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Worship - Neil T. Duddy

I, too, was once human, and now you are almost me.

Parts of the receiving chamber were worn from the fervor of devotion. An uneven fray and faded colors in the Oriental rug described the pathway to and from our host, a pleasant conversationalist who is a guru in India. It was festival time, and our audience with the guru was punctuated by the flow of religious devotees who quietly edged into the chamber to worship him. Their pattern seemed instinctive, so practiced it was. Devotees, barefoot and earnest, padded up to the carpet, their bodies atilt. At a distance of five meters from our host, they lowered themselves to a crouch, then crept forward on hands and knees to the guru. They kissed his feet.

We talked with the guru about yoga, about Hindu texts, about Hindu world mission as their moist lips steadily, gently pressed the top of his instep. He never lost eye contact with us or broke the flow of conversation to acknowledge the worship and veneration being paid him. He never wiped his foot. Devotees receded from the room, their palms and fingers pressed together at chest height. The guru never batted an eye, gave them a touch or a sign. He is guru. With the exception of a few chosen disciples, it is not often that gurus are actively involved with the lives and interests of their devotees. They are passive in most instances, delivering teachings and blessings in appropriate contexts. The personal distance between guru and disciple is often wide by Christian standards, particularly when disciples worship their guru.

In the perspective of many gurus, all is one, and cosmic consciousness exists as a common energy equal throughout all the various manifestations of what Christians call creation. Many gurus see themselves as enlightened ones who enlighten others (disciples) to that same cosmic consciousness--the absolute oneness in which individuality and personality are absorbed into one great common essence. When disciples worship gurus, the gurus, theologically speaking, see the disciples as divine consciousness worshiping the guru as divine consciousness. In effect, the disciples are the consciousness of the guru. The whole scene of devotee-guru worship is perceived as the guru worshiping himself, because the disciples are the cosmic oneness which the guru is, only more realized. In a real Hindu sense, there is no need for personal communication between guru and disciple. It occurs only because the devotee is operating out of a deficit--a lack of total self-realization. Therefore, the guru occasionally encourages that process of self-realization through verbal and physical communication. The ideal state of cosmic consciousness, however, does not use communication.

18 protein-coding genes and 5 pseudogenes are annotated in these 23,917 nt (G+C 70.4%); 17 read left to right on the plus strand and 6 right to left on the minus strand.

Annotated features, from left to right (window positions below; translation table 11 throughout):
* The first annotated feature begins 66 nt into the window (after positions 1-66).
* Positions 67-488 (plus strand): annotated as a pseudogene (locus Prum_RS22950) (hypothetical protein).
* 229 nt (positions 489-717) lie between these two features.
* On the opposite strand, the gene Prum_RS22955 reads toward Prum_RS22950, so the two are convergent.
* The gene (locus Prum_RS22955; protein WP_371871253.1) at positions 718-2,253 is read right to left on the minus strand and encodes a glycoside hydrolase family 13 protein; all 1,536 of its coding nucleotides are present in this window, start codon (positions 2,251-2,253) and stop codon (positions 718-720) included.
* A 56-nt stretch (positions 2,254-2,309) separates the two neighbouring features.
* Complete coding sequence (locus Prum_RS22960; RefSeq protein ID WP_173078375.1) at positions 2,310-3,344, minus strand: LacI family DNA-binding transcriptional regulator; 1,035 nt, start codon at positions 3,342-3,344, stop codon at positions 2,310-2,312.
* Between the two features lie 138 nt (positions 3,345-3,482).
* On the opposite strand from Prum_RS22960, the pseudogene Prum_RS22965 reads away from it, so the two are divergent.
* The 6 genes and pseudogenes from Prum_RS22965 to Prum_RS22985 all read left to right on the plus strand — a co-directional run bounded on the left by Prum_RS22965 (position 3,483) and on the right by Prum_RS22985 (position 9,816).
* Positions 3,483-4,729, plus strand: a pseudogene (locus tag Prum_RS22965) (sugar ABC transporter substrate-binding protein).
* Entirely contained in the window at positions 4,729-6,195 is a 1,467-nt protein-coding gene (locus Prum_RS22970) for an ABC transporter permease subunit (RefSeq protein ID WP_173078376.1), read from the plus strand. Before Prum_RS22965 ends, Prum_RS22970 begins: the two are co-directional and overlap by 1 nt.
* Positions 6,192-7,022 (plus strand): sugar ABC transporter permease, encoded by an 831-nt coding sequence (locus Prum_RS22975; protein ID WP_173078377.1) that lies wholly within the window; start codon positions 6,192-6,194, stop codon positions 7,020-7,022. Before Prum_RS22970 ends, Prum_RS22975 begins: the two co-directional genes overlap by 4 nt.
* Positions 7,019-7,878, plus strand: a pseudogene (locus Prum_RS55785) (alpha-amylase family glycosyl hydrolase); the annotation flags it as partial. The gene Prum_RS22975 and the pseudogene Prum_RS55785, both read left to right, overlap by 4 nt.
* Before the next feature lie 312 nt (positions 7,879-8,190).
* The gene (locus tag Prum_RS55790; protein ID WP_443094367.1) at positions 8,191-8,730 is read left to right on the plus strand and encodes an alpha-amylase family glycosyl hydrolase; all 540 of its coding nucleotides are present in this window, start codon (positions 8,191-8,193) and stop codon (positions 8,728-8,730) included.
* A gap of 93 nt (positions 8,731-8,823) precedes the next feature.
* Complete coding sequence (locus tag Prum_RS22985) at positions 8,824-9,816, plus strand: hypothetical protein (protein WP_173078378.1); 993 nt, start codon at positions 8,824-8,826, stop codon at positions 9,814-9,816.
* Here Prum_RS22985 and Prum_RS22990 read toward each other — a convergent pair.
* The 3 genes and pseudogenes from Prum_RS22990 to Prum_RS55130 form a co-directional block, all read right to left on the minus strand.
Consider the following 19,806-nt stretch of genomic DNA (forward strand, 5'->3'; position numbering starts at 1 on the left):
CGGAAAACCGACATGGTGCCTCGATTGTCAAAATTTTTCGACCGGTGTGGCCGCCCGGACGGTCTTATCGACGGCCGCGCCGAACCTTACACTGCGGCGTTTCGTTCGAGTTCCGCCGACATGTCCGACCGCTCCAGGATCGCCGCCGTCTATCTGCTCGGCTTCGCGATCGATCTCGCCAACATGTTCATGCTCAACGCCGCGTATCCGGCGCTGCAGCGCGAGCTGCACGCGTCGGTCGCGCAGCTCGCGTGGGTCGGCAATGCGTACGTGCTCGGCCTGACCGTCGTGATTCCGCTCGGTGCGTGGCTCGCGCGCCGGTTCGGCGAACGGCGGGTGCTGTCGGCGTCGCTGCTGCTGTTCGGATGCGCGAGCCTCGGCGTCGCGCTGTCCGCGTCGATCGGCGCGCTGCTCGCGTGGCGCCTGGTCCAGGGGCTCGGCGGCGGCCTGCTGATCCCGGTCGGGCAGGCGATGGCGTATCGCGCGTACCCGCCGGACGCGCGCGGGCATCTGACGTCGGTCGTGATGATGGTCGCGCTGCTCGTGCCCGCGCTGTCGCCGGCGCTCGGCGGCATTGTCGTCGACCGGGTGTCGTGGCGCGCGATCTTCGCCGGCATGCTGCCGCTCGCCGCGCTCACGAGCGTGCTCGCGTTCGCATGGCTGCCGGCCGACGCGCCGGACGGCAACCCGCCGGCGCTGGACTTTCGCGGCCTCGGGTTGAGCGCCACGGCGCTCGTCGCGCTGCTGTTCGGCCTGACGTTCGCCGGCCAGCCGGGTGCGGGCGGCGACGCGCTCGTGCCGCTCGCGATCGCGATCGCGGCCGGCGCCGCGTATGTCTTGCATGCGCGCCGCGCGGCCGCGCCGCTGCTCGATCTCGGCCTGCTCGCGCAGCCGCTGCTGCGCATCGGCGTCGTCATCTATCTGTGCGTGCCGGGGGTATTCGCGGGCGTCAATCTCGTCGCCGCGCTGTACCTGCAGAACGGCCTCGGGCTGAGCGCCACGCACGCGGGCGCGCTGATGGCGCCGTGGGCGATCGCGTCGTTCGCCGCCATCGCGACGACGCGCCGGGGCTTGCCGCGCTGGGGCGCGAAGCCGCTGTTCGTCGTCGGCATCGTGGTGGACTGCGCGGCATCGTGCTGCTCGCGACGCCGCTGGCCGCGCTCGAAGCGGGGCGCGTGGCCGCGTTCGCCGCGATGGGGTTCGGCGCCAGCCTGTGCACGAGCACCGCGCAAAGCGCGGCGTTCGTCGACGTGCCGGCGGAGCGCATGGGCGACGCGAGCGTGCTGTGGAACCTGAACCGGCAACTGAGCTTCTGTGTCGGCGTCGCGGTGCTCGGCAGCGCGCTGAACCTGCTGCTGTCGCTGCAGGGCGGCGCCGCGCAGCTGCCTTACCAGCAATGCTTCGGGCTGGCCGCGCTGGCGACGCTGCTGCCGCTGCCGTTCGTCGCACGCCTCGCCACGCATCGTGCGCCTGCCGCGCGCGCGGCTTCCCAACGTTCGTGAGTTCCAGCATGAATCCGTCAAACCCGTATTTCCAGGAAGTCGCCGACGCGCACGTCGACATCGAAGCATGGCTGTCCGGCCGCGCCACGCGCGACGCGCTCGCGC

In contrast, the act of worship in Christianity occurs between persons and is, necessarily, dependent upon communication. The three persons of God--the Father, the Son, and the Holy Spirit--communicate among themselves and with their human creatures as well. For example, when one woman came to Jesus and kissed his feet, Jesus spoke with her, verbally acknowledging her faith and defending her act of worship before the observing critics. Jesus did not perceive her presence as cosmic consciousness becoming aware of itself, returning to itself, as in the guru-disciple relationship. Rather, he saw her and himself as two independent personalities relating to one another, and so he was moved to speak.